Kruger Energy to build province’s next 10-megawatt solar facility
June 24, 2020
SaskPower has selected Kruger Energy Saskatchewan Solar to build Saskatchewan’s second utility-scale solar project. Kruger’s Foxtail Grove Solar Power Facility will be located in northeast Regina. It will provide 10 megawatts (MW) of power, or enough clean energy to power more than 2,600 homes.
“SaskPower is pleased to work with Kruger on this project to help further our commitment to reduce our greenhouse gas emissions by 40 per cent below 2005 levels by 2030,” said Kory Hayko, Vice-President of Transmission and Industrial Services at SaskPower. “We are committed to managing emissions as we work to meet the generation needs of a growing Saskatchewan – and increasing renewables will help us reach that goal.”
During the competitive Request for Proposal (RFP) process, SaskPower evaluated 17 proposals from 10 pre-qualified proponents. Proposals were evaluated on several factors including price, environmental site characteristics, Indigenous participation and community engagement plans. Kruger is the winning proponent to build, own and manage the facility, while selling the power produced to SaskPower over a 20-year term. The winning bid price, including the cost of interconnecting the facility to the SaskPower grid, is approximately $74 per megawatt hour.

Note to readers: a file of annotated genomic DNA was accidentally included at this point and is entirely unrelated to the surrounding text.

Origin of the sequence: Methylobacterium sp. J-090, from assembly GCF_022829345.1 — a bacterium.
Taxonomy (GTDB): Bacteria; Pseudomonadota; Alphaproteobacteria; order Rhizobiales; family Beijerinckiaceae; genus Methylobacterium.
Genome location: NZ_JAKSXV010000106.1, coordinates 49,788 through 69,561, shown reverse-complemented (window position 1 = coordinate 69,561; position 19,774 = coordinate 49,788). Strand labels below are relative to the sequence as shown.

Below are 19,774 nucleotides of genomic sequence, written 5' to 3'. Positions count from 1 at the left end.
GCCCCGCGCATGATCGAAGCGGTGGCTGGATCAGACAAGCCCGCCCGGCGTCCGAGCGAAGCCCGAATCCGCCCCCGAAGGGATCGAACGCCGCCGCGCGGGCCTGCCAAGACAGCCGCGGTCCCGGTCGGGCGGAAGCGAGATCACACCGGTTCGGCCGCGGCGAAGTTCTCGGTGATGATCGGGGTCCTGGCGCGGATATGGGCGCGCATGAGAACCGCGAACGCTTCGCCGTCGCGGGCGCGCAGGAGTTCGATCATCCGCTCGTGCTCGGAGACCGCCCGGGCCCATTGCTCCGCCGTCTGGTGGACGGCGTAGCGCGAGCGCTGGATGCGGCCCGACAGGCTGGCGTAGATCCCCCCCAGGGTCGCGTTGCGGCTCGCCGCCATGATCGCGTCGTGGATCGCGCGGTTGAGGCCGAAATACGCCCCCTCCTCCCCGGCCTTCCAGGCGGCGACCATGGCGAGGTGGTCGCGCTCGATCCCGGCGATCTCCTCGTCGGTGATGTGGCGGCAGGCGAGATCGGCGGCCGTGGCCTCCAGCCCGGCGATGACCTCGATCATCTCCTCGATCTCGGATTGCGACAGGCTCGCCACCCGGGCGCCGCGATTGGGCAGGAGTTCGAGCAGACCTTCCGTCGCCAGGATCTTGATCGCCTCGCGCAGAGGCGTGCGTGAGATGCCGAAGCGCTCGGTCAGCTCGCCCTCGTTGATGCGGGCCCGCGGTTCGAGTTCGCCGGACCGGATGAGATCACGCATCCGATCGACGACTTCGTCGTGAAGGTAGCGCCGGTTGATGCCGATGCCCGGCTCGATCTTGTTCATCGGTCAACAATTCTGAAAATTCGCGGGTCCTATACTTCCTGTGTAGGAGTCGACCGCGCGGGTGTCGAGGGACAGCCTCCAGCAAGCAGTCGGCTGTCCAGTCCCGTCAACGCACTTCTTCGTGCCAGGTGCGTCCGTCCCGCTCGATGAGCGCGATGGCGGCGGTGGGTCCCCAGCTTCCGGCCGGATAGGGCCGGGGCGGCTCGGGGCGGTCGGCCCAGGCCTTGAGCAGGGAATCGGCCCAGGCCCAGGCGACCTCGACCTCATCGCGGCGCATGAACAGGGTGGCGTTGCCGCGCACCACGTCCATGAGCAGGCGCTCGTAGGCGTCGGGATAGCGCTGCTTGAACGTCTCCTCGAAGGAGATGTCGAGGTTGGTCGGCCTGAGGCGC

Construction is expected to begin in 2021, with the facility expected to be in service as early as the end of 2021. Saskatchewan’s first solar project, Highfield Solar, is currently under construction near Swift Current and is also expected to come online before the end of 2021.
SaskPower has committed to adding 60 MW of solar power to the provincial power grid in the coming years.
For more information on SaskPower's current projects, visit saskpower.com.
At a glance...
- SaskPower has awarded its next 10 MW solar project to Kruger Energy Saskatchewan Solar, located in Regina
- SaskPower evaluated 17 proposals to build, own and manage the facility while selling power to SaskPower
- 10 MW of solar is enough to power more than 2,600 homes